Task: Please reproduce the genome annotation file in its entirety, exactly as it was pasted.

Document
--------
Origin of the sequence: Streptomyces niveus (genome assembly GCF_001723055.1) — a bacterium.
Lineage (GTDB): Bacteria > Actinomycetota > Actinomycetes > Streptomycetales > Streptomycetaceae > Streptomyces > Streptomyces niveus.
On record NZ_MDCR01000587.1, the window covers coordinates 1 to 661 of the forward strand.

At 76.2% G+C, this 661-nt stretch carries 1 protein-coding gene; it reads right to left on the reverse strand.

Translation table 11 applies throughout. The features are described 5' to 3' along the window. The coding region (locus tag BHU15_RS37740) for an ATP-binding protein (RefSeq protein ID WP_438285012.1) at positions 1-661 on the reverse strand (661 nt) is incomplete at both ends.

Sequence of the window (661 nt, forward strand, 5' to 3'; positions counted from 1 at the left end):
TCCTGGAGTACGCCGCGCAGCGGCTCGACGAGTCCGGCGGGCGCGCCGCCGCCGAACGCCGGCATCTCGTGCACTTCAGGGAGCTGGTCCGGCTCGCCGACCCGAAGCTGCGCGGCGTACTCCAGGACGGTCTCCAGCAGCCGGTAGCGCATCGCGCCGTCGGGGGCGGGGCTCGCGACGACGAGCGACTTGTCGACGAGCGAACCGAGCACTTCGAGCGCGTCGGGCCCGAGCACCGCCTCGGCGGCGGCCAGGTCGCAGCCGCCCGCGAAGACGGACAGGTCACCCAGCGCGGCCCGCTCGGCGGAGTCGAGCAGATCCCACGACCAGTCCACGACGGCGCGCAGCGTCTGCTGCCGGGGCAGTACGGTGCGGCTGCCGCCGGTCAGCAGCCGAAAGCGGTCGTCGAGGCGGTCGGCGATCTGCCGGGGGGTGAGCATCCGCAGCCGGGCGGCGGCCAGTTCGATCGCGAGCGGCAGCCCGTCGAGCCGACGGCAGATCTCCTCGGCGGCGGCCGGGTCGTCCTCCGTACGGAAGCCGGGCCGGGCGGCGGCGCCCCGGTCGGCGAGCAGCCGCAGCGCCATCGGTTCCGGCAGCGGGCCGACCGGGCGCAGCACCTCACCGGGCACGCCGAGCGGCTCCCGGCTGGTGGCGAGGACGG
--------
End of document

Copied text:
Origin of the sequence: Streptomyces niveus (genome assembly GCF_001723055.1) — a bacterium.
Lineage (GTDB): Bacteria > Actinomycetota > Actinomycetes > Streptomycetales > Streptomycetaceae > Streptomyces > Streptomyces niveus.
On record NZ_MDCR01000587.1, the window covers coordinates 1 to 661 of the forward strand.

At 76.2% G+C, this 661-nt stretch carries 1 protein-coding gene; it reads right to left on the reverse strand.

Translation table 11 applies throughout. The features are described 5' to 3' along the window. The coding region (locus tag BHU15_RS37740) for an ATP-binding protein (RefSeq protein ID WP_438285012.1) at positions 1-661 on the reverse strand (661 nt) is incomplete at both ends.

Sequence of the window (661 nt, forward strand, 5' to 3'; positions counted from 1 at the left end):
TCCTGGAGTACGCCGCGCAGCGGCTCGACGAGTCCGGCGGGCGCGCCGCCGCCGAACGCCGGCATCTCGTGCACTTCAGGGAGCTGGTCCGGCTCGCCGACCCGAAGCTGCGCGGCGTACTCCAGGACGGTCTCCAGCAGCCGGTAGCGCATCGCGCCGTCGGGGGCGGGGCTCGCGACGACGAGCGACTTGTCGACGAGCGAACCGAGCACTTCGAGCGCGTCGGGCCCGAGCACCGCCTCGGCGGCGGCCAGGTCGCAGCCGCCCGCGAAGACGGACAGGTCACCCAGCGCGGCCCGCTCGGCGGAGTCGAGCAGATCCCACGACCAGTCCACGACGGCGCGCAGCGTCTGCTGCCGGGGCAGTACGGTGCGGCTGCCGCCGGTCAGCAGCCGAAAGCGGTCGTCGAGGCGGTCGGCGATCTGCCGGGGGGTGAGCATCCGCAGCCGGGCGGCGGCCAGTTCGATCGCGAGCGGCAGCCCGTCGAGCCGACGGCAGATCTCCTCGGCGGCGGCCGGGTCGTCCTCCGTACGGAAGCCGGGCCGGGCGGCGGCGCCCCGGTCGGCGAGCAGCCGCAGCGCCATCGGTTCCGGCAGCGGGCCGACCGGGCGCAGCACCTCACCGGGCACGCCGAGCGGCTCCCGGCTGGTGGCGAGGACGG